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What should I do with a healthy milk check?

Published on 11 March 2014


Milk checks in 2014 look like they will more than cover my feed and operating expenses.



Since this hasn’t happened for some time, and since I’m still gun-shy after 2009, how much cash should I hold liquid in a bank account after I pay some bills and build back a little equity? What should I do?

Bob matlick

Bob Matlick
Frazer, LLP

The answer to this question will vary as to each operation and that operation’s debt levels. If the operation has little or no debt, they are most likely in a position that enables them to borrow on their existing lines of credit should the volatility in income and expenses cause for a negative margin.

Therefore, those types of operations would have little need to build a cash position. I would encourage them to look at building inventories or perhaps diversifying into other agriculture commodities that have volatility cycles that may run counter to dairy cycles. Even investments into other assets outside of agriculture may be worth considering.


If the operation has moderate to heavy leverage, the ability to borrow on their existing lines of credit or utilize collateral not encumbered becomes limited when margins turn negative.

A $3-per-hundredweight negative margin on a 2,500-cow dairy is approximately $160,000 per month with gross monthly income of approximately $1 million. A six-month reserve for that negative margin would be a $1 million reserve in cash or assets readily convertible to cash (feed).

As an alternative to reserving cash, I would encourage a producer to work on efficiencies within the operation to lower cost of production for a pound of milk and establish a strong working relationship with their lender including documented contingency plans for negative margins, inventorying feed at an adequate level and keeping vendors current.

I would also avoid any large-scale expansion or capital improvements and develop a strong risk management plan for both inputs and outputs.

Gary genske

Gary Genske
Genske, Mulder & Co LLP


The question, as asked, can have many different answers, all depending on a variety of other individual factors. The number one concern I have for the long-term sustainability of a dairy farm is bank debt reduction, and this assumes that all other operational activities of the dairy farm are well under control.

The question of “how much cash should be held in a bank account for liquidity concerns” depends on current bank debt levels. If there is no bank debt on the dairy farm, accumulating $1,000 per cow in safe bank accounts would allow this dairy farmer to survive another 2009 loss year. The average dairy farm in 2009 lost about $1,000 per cow from operations in that year alone.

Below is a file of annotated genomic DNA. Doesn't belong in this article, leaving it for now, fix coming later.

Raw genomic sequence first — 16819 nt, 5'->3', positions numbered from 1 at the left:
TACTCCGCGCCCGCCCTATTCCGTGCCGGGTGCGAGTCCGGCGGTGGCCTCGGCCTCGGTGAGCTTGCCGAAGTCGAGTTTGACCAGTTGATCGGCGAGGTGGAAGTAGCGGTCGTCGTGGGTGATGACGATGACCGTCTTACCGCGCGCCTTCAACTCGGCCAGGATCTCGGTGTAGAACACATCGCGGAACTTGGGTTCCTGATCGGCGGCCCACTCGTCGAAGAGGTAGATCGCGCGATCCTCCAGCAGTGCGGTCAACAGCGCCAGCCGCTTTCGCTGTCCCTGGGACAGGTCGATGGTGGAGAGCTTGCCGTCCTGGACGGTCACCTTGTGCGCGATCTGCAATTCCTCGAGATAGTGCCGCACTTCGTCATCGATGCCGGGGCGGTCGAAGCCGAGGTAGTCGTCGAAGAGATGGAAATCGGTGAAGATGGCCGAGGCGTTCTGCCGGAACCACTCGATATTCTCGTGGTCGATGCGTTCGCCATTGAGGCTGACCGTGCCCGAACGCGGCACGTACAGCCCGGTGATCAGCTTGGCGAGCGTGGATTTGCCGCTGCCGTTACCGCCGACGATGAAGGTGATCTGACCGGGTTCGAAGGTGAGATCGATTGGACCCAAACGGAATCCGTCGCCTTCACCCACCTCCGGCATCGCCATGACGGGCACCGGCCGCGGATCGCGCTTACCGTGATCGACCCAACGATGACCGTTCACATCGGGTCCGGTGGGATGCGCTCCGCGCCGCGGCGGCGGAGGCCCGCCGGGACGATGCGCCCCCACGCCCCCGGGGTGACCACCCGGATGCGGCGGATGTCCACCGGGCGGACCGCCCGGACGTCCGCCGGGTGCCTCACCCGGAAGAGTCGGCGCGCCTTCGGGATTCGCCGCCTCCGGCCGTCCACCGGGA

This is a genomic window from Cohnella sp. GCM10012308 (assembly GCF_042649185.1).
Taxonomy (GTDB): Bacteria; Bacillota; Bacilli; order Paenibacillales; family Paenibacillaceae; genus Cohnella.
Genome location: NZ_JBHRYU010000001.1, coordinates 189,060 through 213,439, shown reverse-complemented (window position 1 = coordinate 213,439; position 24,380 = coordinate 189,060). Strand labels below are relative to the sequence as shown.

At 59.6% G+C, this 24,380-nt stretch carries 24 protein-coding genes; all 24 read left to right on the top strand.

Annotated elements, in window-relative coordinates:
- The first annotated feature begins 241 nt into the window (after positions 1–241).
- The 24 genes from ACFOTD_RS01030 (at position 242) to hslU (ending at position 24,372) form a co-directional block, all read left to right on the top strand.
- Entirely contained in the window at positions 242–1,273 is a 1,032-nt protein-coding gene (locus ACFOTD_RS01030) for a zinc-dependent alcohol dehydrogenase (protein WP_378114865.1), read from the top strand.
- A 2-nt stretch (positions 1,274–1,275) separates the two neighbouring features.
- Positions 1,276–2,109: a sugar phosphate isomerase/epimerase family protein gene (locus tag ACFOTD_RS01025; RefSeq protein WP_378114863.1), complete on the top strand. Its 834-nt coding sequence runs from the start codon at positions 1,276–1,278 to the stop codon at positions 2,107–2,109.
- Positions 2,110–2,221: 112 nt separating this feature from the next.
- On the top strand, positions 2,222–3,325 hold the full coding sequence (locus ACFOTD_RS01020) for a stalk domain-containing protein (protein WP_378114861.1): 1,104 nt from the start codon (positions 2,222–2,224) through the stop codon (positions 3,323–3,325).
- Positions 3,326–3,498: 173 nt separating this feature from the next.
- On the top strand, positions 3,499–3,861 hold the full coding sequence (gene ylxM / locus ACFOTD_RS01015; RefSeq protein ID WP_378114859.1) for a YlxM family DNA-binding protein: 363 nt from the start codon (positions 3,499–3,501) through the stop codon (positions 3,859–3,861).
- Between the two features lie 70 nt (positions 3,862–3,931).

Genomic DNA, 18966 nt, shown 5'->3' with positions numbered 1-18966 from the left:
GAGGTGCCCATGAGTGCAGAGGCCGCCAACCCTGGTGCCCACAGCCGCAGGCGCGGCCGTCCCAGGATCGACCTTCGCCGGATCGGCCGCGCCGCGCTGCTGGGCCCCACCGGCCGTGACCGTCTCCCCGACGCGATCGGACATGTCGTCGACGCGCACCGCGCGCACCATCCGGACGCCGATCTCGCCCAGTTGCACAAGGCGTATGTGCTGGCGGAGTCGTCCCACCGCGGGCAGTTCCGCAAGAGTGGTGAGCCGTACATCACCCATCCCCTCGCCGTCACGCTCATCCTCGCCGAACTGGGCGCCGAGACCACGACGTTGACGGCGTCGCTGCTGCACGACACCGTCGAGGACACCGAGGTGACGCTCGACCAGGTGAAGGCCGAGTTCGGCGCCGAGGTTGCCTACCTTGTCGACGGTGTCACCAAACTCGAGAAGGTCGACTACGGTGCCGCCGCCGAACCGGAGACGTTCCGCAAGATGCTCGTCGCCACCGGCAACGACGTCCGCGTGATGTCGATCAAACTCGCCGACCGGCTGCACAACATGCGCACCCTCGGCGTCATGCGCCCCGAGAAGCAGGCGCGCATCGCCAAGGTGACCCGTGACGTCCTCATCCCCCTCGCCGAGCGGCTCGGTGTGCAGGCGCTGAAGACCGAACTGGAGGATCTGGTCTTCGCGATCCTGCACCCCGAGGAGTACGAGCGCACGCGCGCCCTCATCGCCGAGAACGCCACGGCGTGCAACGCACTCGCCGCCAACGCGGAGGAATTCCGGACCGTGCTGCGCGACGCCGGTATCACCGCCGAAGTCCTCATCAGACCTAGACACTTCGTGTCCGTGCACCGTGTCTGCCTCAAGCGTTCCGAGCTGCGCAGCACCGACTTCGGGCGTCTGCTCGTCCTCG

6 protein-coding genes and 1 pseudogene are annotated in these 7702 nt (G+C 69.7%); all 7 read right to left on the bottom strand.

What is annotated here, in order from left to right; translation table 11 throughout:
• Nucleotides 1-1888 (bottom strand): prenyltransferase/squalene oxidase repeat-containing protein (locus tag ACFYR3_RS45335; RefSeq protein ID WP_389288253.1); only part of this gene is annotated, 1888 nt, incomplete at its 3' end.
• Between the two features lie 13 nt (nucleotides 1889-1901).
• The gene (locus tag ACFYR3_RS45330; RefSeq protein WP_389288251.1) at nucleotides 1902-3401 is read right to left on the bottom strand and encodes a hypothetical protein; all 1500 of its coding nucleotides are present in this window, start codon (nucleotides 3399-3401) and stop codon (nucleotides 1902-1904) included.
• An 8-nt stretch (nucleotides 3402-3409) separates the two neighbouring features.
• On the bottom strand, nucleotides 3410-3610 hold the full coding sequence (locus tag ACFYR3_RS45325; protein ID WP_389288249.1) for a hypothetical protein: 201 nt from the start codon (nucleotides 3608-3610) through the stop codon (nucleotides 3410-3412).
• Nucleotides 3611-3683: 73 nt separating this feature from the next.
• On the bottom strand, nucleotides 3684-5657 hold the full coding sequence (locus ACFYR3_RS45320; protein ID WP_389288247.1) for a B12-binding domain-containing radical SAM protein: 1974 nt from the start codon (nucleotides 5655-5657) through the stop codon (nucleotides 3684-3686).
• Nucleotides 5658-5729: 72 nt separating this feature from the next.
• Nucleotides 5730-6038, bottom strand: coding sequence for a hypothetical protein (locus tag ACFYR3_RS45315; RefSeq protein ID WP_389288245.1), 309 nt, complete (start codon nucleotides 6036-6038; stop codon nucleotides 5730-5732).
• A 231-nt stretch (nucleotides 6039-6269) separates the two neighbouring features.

Illustration of a milk carton, check and bank

Since the debt levels on the average dairy farm are currently at their highest levels in my 40-plus years working for this industry, I strongly encourage debt reduction as the way to build equity. If I have a choice of either putting funds in a savings account or paying off bank debt, I suggest paying off the bank loans.

Also, there may exist bank loan covenants or restrictions against withdrawing working capital from the dairy operation. You may have to seek bank approval to move funds out of the dairy account and into a savings account that is outside of the bank’s control.

Louis Sander
Middle Market Agribusiness

The short answer is to hold as much cash as you can as liquid in a bank account. Cash equals flexibility. Ideally, you should have a two-to-one ratio of current assets to current liabilities. That is, keep twice the current assets on your balance sheet as you have in current liabilities.

One good goal is to have at least 12 months of loan principal and interest payments on hand. Another goal is eliminating any high-cost debt. Your banker can help you find the right balance by talking through your current balance sheet and anticipated opportunities.

As you know, dairying is a capital-intensive industry. You need to keep cash on hand to cover the cost of upcoming and necessary expenses such as maintaining and replacing equipment and herd. Focus on improvements to your dairy facilities and farm that have high rates of return. Be thoughtful about this and avoid random expenditures masquerading as improvement.

And as you know, dairying is a cyclical industry. You are gun-shy from 2009 – is there something you learned from that experience that you can put to use? It might help to review your 2008 cash management and think about things you’d do differently so you can protect yourself against a repeat of 2009. PD

Submit your own business management and employee relations questions by email for a panel to review.

Illustration by Kristen Phillips.